3) People often criticize those who want to pick and choose. One looks at the biblical texts and says I like this and this and this, but ignores a host of teachings and stories that don't fit in with their world view. At the same time, we often find that "extrabiblical" teachings are met with great skepticism, merely on the basis of authority. In our dogmatic adherence to Sola Scriptura, we have outlawed any persistence on the part of reason or conscience. If one has a plight of conscience aimed at a particular doctrine in a given christian denomination, then he had better look to the Bible and either show that his misgivings are based in it or re-interpret the words to mean something else than the others understand it to mean. This, of course, gives rise to whole heap of nonsense, but also forces different strains of theology to reinforce their dogma with more and more and more biblical "evidence" and to search for reasons to stick to their own interpretations. Often this pursuit is biased and results in self-delusion, and it causes the secular world to shake its head in disgust. There are some, of course, who thoroughly research their interpretations with an open mind, ready to accept what the biblical writers are trying to say based on rigorous research, study, and thought, but these often get lost in the mire of pop theology and it is difficult to decipher which is which. Are the people espousing this unorthodox view being honest in their criticism of the norm, or are the bombastic arguments in favor of tradition really honest attempts to defend what is actually a very thoroughly studied and decisively answered topic? Sometimes, maybe both are true, and often neither is.
4) Given the state we are in, of which the above paragraph is merely a glimpse, one must wonder about efficacy of a book that causes so much dissension and confusion. If such a book is "inerrant" or not, what difference does it make. Suppose such a doctrine is true, and we now have a perfect book, full of words that are absolutely true and artfully and purposely formed by the hand of God to deliver to his people a reliable and succinct manual for life and godliness. If such perfection is seen through an imperfect lens (humankind), then we really aren't receiving a perfect image, are we? If our interpretations distort the text so drastically, in so many different ways, then what is the point of having the original be so cleverly perfect? It's like when a math teacher gives his students a problem far beyond their understanding as something to aspire to, but the problem itself has little value to the students, other than inspiring them to think harder and study more rigorously. In this analogy, scripture doesn't really tell us anything or deliver "sound doctrine," but merely encourages us to try and figure it out ourselves with a various clues thrown into the mix. Perhaps this is actually a good view of what the Bible is, but that's not the doctrine or the purpose of the doctrine of Inerrancy. It's a utilitarian view of the Bible.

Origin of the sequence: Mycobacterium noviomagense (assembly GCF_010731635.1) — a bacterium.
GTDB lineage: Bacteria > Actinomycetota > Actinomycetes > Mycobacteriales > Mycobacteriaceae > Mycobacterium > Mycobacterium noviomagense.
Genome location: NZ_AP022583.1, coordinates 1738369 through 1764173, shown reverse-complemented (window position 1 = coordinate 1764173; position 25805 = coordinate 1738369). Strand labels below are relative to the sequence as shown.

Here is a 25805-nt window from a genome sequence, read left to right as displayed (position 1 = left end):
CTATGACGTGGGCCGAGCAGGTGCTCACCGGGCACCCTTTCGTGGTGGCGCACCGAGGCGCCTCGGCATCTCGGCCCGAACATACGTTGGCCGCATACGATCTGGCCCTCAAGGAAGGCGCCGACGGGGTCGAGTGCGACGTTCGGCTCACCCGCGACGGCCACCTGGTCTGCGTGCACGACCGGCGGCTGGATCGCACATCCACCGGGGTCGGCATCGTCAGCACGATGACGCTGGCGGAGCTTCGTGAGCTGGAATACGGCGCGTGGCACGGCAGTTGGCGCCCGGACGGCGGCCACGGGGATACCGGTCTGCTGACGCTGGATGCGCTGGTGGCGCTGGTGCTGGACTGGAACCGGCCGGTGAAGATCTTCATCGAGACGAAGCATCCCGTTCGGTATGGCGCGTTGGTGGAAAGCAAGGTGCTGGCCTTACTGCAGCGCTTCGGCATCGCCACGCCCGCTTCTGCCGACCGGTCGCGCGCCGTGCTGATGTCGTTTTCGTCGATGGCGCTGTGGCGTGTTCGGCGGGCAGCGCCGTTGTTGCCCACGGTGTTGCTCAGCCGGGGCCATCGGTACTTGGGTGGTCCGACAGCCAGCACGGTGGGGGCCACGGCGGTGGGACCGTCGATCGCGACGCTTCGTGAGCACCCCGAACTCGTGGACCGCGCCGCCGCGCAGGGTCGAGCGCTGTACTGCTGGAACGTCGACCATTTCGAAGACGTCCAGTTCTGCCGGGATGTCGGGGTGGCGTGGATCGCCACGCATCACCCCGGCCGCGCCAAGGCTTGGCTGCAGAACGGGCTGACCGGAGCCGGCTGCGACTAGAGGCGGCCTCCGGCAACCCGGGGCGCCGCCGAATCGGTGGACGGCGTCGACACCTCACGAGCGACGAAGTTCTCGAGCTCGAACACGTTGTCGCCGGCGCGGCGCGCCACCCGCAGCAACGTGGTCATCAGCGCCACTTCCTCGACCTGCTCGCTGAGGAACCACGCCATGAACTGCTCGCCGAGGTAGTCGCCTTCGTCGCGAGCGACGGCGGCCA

So what do I believe about scripture. Well, I believe God has used it in my life to guide me in the right direction to encourage me to rebuke me, to train me in righteousness - things that Paul writes about the Hebrew scriptures. In other words, it is God-breathed. Is it authoritative? Is it complete? Is it inerrant? I fear the answers to these questions might be less useful than we think. But lets think about it? Where would we be if we didn't believe in the authority of the Bible? We'd have a whole bunch of varying views on what it means to live with and follow Christ. We'd have rival schools of thought debating theological points on the basis of their own personal preferences. We'd have anyone and their mother picking and choosing what they believe about Jesus and about God's kingdom and his work in the world. We'd have a disorganized society of confused believers where strife abounds and where numbers continued to dwindle across much of the world. We'd have people following God based on their emotions and we'd have all kinds of wild, ridiculous theories about the afterlife and the meaning of life and the nature of Jesus and the teachings of the apostles.
In short, we would have exactly what we have today - perhaps with a grain more humility in our own judgments.